Out of home media is embracing sustainability, as OOH companies boost energy efficiency and re-use materials while also communicating important environmental messages.
Since assuming the role of OAAA President & CEO, I have crisscrossed the country meeting people and learning about their priorities. At the Adams Outdoor Advertising plant in Madison, WI, I saw a part of the supply chain that results in the re-use of tons of billboard materials nationally. Likewise, capital investment to upgrade billboard lighting has yielded significant energy efficiency improvements.
In Madison on December 3, I also was impressed by what I did not find: plastic bottles, which have been banished from the Adams Outdoor Advertising office here.
As I entered Adams’ back shop in Madison, I saw used billboard materials ready for shipment to a company called Rareform. Based in California, Rareform re-purposes billboard vinyl into purses, durable bags, and accessories.
Polyethylene (PE) billboards are ground into pellets and turned into plastic products such as pallets used in warehousing and trucking, says Rareform co-founder Alec Avedissian (the company’s profile grew when Alec and Aric Avedissian pitched Rareform on Shark Tank in 2017).
In six years, more than 2.5 million pounds of billboard materials have been re-purposed, according to the company.
These photos show a truckload of recyclable billboard materials, pellets ground from billboards, and a plastic pallet made from the pellets.
Regarding energy efficiency, Adams Outdoor and the OOH industry as a whole continue to upgrade to LED light fixtures on billboards, using less energy and reducing maintenance expenses because the new LED lights last longer.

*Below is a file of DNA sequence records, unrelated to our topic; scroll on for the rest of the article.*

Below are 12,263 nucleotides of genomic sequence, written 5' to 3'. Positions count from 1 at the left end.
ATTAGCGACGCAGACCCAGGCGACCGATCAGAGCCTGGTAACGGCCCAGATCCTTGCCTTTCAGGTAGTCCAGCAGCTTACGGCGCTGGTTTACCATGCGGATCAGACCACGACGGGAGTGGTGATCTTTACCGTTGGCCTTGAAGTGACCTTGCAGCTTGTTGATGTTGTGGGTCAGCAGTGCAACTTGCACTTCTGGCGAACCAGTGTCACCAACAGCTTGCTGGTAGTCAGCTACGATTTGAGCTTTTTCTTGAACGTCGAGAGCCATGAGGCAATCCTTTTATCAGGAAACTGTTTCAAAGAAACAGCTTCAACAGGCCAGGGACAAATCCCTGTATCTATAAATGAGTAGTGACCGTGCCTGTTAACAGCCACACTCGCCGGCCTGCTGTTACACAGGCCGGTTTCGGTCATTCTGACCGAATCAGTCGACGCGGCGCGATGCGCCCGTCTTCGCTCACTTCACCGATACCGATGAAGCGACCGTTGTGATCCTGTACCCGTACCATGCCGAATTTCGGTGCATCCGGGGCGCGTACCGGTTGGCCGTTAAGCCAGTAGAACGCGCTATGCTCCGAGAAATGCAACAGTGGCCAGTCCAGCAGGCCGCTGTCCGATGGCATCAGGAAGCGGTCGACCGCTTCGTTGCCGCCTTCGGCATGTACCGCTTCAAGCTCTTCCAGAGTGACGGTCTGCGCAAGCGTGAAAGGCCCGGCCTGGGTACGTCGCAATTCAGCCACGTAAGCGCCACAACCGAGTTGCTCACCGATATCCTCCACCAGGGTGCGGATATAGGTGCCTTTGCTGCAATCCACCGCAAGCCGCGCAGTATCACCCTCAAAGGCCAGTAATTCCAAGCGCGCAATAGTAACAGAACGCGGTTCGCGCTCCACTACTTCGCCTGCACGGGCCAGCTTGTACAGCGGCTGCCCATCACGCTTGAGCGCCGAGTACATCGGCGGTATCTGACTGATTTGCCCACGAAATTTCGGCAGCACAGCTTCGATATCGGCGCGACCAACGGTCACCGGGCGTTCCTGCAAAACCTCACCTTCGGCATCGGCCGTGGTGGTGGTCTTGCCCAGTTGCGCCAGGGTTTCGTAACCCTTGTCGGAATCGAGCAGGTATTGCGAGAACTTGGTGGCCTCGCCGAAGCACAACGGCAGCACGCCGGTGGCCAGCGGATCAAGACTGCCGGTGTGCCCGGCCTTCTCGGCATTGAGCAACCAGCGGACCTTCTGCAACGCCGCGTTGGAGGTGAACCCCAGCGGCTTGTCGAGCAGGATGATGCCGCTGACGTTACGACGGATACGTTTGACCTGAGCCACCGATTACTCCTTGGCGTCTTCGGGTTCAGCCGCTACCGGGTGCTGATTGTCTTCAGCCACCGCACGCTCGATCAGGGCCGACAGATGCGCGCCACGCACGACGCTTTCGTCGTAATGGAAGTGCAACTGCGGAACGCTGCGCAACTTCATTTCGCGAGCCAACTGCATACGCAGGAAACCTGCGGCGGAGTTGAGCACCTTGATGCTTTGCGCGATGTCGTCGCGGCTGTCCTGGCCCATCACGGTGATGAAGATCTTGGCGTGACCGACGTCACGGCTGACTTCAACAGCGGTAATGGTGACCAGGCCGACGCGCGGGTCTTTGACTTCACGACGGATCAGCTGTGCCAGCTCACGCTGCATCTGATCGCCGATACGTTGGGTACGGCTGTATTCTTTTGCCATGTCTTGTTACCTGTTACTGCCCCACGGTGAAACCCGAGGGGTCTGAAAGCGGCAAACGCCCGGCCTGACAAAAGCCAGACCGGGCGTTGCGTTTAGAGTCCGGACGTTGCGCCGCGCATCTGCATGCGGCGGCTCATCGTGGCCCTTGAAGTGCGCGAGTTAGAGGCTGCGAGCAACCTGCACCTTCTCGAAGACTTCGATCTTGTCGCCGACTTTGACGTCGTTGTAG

“Individually, new more efficient LED lights reduce the electrical load by more than 72 percent,” says Greg Gauthier at Lamar Advertising Company, based in Baton Rouge, LA.
Kevin Gleason, the president/CEO at Adams Outdoor Advertising, is passionate about sustainability, with a focus on climate change. Gleason wants to expand environmental messaging on OOH media; his colleagues are receptive, noting that:
- Brand reputations rest on environmental responsibility
- Investors and corporate boards pay attention to CSR ratings (corporate social responsibility)
- Consumers reward sustainability efforts
A 2018 Nielsen report summarizes the marketplace importance: “Sustainability is no longer a niche play: your bottom-line and brand growth depend on it.”
To be clear, taking steps toward sustainability does not mean arrival or completion. On the contrary, those of us taking steps know the journey to sustainability is long and the incline likely will become steeper. But I like what I saw in Madison and I expect to see more progress.
Next year is the 50th anniversary of Earth Day, with global participation from Madison to Madrid to Melbourne. OOH will be there, taking another (visible) step.